You want the good news related to the word “safety” or the bad? Let’s start with the good: The safety that the UA defense produced in the third quarter was a product of sheer strength and determination. The Wildcats showed a look with five down linemen. They didn’t do any stunting or blitzing post-snap; they simply collapsed the pocket. Mo Diallo, fresh off the bench after sitting out the first half, bull-rushed Oregon center Alex Forsyth, who had been one of the nation’s most effective pass blockers. Diallo pushed Forsyth into QB Anthony Brown’s lap and made the sack as his fellow Cats closed in. Arizona’s safety play – as in the guys who play safety – wasn’t as sharp. Gunner Maldonado and Jaydin Young each got a piece of Jaylon Redd on Oregon’s first touchdown but couldn’t bring him down. Christian Young, who played a good game overall, got fooled by the Ducks’ bubble-screen action and let his man, Spencer Webb, run free for an easy score in the fourth quarter. Teams continue to attack Arizona’s safeties and linebackers (plus third corner Treydan Stukes) in the passing game, and they will keep doing so until the Wildcats prove they can stop it.


Each week we provide some notes on individual players, so here goes … More on McCloud: He showed excellent feel on a pair of QB sneaks, finding the soft spot and spinning to gain first downs. He’s limited by his stature and arm strength, however, and needs to realize he can’t get away with arcing jump passes in the Pac-12. ... RB Michael Wiley ran especially hard after being benched the previous week following a fumble. He isn’t as shifty as Drake Anderson, but Wiley has learned to play with outstanding pad level. ... WR Boobie Curry had another strong game, his second in a row, but we’d like to see a little more run-after-the-catch when he doesn’t have a defender on his back. ... We’ve said this before about DE Jalen Harris, but it bears repeating: Even though he isn’t racking up sacks, he’s playing well. Harris covered speedster Seven McGee out of the backfield on one play and had no trouble tracking and wrapping up Brown in space on option plays. ... It has become clear that Treshaun Hayward is Arizona’s best option at middle linebacker, despite some limitations in pass coverage. He plays a physical, downhill game and hits with authority. ... LB Anthony Pandy played a sneaky-good game despite being credited with only four tackles. His eye discipline was on point more often than not.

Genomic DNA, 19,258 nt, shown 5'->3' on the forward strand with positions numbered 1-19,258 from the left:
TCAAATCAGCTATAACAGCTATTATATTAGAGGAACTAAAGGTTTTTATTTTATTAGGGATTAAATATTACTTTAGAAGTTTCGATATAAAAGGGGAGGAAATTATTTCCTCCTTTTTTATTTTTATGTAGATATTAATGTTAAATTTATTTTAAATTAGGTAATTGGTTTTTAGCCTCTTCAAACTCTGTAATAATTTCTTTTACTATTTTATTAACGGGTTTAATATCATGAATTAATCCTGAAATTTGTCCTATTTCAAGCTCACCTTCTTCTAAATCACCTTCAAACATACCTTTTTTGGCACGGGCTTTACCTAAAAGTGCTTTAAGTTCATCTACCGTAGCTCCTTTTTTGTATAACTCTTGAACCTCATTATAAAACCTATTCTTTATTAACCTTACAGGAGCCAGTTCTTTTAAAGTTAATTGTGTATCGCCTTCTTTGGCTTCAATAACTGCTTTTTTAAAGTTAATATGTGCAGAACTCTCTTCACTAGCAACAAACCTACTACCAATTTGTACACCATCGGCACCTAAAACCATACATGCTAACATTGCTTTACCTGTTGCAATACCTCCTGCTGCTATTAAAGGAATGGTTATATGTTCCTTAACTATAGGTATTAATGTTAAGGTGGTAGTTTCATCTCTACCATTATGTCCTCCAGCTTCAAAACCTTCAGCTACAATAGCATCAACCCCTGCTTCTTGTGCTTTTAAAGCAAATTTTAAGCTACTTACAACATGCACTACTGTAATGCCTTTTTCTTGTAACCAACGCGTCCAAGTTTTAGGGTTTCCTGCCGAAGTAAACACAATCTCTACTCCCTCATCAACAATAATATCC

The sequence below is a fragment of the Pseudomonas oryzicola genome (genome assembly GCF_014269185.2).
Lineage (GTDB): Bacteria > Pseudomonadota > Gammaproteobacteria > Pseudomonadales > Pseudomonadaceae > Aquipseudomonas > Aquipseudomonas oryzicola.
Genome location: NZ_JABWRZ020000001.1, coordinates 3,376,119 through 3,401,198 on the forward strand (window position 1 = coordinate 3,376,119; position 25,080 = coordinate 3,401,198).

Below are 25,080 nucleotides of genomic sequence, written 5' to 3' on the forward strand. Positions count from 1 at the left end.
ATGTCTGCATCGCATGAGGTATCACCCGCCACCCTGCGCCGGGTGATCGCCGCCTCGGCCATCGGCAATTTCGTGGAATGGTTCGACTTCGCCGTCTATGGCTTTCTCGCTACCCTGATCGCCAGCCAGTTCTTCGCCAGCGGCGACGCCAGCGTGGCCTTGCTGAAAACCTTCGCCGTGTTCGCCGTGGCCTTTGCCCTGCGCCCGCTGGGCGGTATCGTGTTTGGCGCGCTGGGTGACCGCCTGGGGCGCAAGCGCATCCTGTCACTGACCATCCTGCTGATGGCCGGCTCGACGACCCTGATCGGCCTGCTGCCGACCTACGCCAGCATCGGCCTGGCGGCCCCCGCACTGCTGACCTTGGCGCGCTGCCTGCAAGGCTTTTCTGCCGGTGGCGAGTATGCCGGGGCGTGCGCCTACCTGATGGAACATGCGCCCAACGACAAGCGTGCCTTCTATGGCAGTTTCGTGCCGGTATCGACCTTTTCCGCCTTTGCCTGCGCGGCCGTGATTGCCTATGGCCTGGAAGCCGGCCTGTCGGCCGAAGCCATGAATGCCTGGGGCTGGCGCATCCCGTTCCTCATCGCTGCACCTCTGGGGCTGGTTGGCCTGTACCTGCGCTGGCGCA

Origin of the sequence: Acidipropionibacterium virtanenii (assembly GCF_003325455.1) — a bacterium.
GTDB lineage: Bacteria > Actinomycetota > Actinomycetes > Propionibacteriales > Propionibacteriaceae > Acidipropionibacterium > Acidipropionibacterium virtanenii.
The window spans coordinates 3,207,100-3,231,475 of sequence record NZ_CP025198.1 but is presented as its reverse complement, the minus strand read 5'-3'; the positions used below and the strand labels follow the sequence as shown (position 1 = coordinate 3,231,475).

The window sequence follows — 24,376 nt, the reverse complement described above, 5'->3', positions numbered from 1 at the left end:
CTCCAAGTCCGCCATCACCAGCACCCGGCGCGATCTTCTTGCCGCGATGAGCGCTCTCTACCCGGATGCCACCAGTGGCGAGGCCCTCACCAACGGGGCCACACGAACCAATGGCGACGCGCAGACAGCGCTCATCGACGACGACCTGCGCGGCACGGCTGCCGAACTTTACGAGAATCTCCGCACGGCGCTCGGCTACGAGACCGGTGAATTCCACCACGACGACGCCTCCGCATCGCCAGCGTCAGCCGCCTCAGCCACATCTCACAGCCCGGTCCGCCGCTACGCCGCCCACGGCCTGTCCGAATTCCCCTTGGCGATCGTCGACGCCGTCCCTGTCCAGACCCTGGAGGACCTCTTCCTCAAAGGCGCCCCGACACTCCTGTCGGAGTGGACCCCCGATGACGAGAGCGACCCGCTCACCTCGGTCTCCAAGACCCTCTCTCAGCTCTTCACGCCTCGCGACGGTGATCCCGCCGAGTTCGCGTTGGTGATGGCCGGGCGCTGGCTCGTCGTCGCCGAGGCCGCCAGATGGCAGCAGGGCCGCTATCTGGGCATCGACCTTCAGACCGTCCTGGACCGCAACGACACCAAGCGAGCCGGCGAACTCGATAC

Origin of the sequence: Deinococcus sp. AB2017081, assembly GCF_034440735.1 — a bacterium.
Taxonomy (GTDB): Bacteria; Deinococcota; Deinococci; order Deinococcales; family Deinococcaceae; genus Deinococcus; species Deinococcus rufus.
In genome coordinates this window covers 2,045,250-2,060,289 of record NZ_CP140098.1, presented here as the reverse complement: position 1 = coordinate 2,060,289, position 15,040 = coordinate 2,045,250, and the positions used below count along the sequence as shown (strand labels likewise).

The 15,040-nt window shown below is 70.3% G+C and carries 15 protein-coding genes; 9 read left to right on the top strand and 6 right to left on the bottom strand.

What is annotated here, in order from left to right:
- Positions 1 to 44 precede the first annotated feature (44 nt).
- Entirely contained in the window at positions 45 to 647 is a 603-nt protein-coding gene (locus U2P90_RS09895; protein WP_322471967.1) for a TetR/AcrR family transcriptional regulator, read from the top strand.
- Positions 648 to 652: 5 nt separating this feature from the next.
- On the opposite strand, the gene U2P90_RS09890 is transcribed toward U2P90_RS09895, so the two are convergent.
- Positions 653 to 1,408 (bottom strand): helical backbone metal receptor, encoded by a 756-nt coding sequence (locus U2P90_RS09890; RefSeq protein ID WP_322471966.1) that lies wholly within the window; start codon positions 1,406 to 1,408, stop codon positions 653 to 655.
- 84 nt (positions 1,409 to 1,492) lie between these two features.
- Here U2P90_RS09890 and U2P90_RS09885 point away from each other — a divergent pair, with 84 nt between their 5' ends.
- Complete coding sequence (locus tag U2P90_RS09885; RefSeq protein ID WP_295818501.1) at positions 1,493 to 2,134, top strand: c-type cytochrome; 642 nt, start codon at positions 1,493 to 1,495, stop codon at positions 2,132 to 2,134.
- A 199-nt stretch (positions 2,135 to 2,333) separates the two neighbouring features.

Despite the final score, the turnovers and the fact that Arizona’s 16-game losing streak will endure for at least one more Saturday, the Wildcats’ performance in Eugene provided a ray of hope. The game easily could have gotten away from Arizona when it was 10-0 and 24-7 in the first half. But the Wildcats kept their cool and kept on battling – a clear sign that they continue to believe what Fisch and his staff are preaching. The play of the offensive line, which had been one of Arizona’s biggest weaknesses, was especially encouraging. We’re not as sold as Fisch – yet – on McCloud as the answer at quarterback. But it was time to make a decision with a bye coming up, and Fisch followed through on his pledge to do so. The extra week of practices working with the first unit should benefit McCloud as much as anyone on the roster. If they can replicate their play from Saturday night – while minimizing killer mistakes – the Wildcats will not go winless this season. They might even start a different kind of streak.

Contact sports reporter Michael Lev at 573-4148 or On Twitter @michaeljlev